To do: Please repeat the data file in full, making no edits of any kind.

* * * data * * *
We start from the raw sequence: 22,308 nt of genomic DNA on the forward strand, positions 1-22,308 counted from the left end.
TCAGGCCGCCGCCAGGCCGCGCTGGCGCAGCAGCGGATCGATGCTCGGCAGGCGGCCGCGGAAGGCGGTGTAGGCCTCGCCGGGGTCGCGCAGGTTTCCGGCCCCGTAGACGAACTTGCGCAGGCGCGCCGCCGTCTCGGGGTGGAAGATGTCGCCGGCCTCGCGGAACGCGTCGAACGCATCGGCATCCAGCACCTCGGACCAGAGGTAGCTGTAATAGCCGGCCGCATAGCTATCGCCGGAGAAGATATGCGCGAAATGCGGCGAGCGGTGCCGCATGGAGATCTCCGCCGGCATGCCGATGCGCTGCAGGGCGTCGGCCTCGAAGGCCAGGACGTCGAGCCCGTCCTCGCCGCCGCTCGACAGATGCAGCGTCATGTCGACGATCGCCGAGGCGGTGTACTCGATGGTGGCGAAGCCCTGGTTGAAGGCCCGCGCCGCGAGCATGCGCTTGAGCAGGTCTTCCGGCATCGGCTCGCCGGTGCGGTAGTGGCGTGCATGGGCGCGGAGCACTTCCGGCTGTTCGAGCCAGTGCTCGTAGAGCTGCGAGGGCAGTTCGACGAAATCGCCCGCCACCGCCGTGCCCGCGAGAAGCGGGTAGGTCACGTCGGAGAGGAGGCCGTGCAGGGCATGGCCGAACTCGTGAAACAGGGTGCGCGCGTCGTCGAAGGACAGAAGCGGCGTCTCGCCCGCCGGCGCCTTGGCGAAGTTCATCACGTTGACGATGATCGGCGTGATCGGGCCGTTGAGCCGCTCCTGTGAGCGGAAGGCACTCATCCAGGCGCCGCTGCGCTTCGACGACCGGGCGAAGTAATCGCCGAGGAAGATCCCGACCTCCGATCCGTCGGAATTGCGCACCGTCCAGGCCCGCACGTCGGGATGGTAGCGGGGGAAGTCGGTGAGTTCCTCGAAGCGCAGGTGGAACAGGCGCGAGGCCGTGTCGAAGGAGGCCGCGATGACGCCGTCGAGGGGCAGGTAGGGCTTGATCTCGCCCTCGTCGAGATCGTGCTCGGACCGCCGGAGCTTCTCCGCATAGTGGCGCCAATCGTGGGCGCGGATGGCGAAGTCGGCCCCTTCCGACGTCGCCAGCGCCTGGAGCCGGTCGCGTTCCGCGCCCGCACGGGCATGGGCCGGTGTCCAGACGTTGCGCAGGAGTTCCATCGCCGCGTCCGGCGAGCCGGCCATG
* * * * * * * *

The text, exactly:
We start from the raw sequence: 22,308 nt of genomic DNA on the forward strand, positions 1-22,308 counted from the left end.
TCAGGCCGCCGCCAGGCCGCGCTGGCGCAGCAGCGGATCGATGCTCGGCAGGCGGCCGCGGAAGGCGGTGTAGGCCTCGCCGGGGTCGCGCAGGTTTCCGGCCCCGTAGACGAACTTGCGCAGGCGCGCCGCCGTCTCGGGGTGGAAGATGTCGCCGGCCTCGCGGAACGCGTCGAACGCATCGGCATCCAGCACCTCGGACCAGAGGTAGCTGTAATAGCCGGCCGCATAGCTATCGCCGGAGAAGATATGCGCGAAATGCGGCGAGCGGTGCCGCATGGAGATCTCCGCCGGCATGCCGATGCGCTGCAGGGCGTCGGCCTCGAAGGCCAGGACGTCGAGCCCGTCCTCGCCGCCGCTCGACAGATGCAGCGTCATGTCGACGATCGCCGAGGCGGTGTACTCGATGGTGGCGAAGCCCTGGTTGAAGGCCCGCGCCGCGAGCATGCGCTTGAGCAGGTCTTCCGGCATCGGCTCGCCGGTGCGGTAGTGGCGTGCATGGGCGCGGAGCACTTCCGGCTGTTCGAGCCAGTGCTCGTAGAGCTGCGAGGGCAGTTCGACGAAATCGCCCGCCACCGCCGTGCCCGCGAGAAGCGGGTAGGTCACGTCGGAGAGGAGGCCGTGCAGGGCATGGCCGAACTCGTGAAACAGGGTGCGCGCGTCGTCGAAGGACAGAAGCGGCGTCTCGCCCGCCGGCGCCTTGGCGAAGTTCATCACGTTGACGATGATCGGCGTGATCGGGCCGTTGAGCCGCTCCTGTGAGCGGAAGGCACTCATCCAGGCGCCGCTGCGCTTCGACGACCGGGCGAAGTAATCGCCGAGGAAGATCCCGACCTCCGATCCGTCGGAATTGCGCACCGTCCAGGCCCGCACGTCGGGATGGTAGCGGGGGAAGTCGGTGAGTTCCTCGAAGCGCAGGTGGAACAGGCGCGAGGCCGTGTCGAAGGAGGCCGCGATGACGCCGTCGAGGGGCAGGTAGGGCTTGATCTCGCCCTCGTCGAGATCGTGCTCGGACCGCCGGAGCTTCTCCGCATAGTGGCGCCAATCGTGGGCGCGGATGGCGAAGTCGGCCCCTTCCGACGTCGCCAGCGCCTGGAGCCGGTCGCGTTCCGCGCCCGCACGGGCATGGGCCGGTGTCCAGACGTTGCGCAGGAGTTCCATCGCCGCGTCCGGCGAGCCGGCCATG